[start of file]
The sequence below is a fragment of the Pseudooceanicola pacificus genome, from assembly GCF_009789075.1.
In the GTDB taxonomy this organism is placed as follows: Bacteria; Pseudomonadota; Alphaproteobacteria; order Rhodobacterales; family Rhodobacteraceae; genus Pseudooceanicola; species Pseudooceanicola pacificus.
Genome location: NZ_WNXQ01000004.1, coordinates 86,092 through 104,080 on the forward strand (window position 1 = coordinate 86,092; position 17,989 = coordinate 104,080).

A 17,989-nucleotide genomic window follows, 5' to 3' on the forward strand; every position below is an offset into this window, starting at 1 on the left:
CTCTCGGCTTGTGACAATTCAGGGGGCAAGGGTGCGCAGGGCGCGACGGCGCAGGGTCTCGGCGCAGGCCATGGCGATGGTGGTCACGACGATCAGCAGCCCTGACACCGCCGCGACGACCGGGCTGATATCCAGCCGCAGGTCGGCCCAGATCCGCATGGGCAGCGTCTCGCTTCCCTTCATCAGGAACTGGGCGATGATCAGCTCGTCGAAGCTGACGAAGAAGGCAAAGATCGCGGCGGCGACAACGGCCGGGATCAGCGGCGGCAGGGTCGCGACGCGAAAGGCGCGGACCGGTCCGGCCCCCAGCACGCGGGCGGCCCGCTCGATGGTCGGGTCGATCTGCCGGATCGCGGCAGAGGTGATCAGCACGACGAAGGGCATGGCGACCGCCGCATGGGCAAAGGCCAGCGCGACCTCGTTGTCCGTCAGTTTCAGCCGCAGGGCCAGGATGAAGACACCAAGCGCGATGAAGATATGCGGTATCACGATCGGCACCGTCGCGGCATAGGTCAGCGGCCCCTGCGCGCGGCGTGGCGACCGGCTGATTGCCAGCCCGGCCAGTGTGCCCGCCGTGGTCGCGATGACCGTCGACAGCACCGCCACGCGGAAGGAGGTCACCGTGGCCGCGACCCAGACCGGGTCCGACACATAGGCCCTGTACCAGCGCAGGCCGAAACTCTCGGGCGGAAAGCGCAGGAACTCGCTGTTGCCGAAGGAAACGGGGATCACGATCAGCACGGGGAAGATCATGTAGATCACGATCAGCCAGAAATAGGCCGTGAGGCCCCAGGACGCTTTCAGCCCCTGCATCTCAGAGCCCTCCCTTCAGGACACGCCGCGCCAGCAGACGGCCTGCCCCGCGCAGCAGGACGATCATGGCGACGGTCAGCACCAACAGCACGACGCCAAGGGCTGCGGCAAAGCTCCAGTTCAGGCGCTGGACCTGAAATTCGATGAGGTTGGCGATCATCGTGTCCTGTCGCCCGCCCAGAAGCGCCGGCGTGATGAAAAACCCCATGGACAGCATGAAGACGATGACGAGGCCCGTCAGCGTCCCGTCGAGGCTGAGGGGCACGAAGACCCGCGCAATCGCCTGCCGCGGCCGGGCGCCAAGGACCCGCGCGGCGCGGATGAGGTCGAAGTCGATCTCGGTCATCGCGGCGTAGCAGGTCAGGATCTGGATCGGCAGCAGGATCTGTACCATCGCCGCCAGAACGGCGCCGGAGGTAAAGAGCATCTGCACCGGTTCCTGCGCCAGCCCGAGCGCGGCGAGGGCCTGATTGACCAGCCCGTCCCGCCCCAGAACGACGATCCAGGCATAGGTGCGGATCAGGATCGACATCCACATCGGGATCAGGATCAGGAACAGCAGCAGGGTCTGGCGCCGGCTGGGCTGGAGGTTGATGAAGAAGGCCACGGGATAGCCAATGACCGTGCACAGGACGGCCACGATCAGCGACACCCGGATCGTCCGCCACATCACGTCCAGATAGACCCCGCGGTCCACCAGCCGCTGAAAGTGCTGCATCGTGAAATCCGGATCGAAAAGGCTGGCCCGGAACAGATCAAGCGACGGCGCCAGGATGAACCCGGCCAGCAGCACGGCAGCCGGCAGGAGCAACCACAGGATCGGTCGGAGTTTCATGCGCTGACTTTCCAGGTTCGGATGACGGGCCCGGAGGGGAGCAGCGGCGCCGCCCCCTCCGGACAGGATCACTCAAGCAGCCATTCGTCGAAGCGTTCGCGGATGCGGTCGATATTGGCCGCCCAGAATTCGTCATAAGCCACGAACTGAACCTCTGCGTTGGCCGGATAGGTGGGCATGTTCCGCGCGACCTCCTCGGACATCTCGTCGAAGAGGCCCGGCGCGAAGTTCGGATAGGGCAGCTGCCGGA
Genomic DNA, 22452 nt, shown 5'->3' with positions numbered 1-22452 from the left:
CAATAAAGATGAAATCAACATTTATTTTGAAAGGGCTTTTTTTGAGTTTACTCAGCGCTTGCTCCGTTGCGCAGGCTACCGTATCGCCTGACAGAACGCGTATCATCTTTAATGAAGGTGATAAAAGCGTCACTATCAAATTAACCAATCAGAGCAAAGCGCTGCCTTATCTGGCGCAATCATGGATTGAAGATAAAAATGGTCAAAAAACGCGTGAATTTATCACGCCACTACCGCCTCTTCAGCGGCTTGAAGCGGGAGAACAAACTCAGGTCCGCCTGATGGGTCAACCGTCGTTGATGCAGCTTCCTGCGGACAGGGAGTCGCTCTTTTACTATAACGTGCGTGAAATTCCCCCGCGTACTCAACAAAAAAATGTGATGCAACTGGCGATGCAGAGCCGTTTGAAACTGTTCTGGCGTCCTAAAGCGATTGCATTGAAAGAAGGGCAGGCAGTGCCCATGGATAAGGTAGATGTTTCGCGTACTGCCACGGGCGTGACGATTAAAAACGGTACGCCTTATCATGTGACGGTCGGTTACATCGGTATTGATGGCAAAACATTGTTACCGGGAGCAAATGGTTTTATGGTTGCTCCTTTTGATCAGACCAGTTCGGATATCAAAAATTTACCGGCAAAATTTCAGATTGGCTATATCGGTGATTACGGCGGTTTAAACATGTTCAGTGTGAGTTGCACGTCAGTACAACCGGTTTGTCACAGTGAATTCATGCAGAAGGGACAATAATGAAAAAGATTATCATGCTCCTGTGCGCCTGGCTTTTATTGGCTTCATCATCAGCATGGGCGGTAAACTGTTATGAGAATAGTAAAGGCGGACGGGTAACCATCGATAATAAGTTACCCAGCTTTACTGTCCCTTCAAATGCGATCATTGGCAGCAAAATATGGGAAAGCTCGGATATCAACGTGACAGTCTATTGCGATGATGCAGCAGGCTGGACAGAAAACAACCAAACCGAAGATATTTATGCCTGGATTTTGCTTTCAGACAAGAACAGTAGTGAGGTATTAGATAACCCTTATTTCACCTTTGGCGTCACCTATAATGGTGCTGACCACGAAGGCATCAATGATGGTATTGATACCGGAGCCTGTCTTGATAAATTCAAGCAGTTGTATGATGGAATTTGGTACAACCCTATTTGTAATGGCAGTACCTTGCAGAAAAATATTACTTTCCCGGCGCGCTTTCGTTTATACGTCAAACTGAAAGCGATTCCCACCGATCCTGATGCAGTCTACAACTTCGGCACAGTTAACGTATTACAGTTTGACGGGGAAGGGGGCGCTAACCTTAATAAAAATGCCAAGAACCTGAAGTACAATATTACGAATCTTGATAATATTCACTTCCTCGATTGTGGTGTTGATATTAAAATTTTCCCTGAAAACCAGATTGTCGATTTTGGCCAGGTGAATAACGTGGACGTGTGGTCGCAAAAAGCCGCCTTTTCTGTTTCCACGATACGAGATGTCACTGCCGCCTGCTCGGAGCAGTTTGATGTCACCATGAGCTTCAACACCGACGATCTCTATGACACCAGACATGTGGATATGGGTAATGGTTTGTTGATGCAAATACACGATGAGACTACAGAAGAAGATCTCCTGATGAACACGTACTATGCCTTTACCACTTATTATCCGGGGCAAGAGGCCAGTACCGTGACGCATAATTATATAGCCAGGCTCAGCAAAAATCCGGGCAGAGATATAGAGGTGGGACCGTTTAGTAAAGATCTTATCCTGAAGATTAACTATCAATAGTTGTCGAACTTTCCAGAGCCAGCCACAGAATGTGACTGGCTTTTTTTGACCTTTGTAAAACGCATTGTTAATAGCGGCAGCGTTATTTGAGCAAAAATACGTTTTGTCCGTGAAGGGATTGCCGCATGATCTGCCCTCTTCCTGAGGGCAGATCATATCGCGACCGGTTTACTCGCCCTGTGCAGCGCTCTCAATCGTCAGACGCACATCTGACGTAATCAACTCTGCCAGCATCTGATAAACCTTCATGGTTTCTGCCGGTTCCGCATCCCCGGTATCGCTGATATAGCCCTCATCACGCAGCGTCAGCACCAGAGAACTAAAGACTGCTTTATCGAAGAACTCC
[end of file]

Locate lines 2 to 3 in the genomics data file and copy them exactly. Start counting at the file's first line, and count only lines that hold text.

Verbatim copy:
In the GTDB taxonomy this organism is placed as follows: Bacteria; Pseudomonadota; Alphaproteobacteria; order Rhodobacterales; family Rhodobacteraceae; genus Pseudooceanicola; species Pseudooceanicola pacificus.
Genome location: NZ_WNXQ01000004.1, coordinates 86,092 through 104,080 on the forward strand (window position 1 = coordinate 86,092; position 17,989 = coordinate 104,080).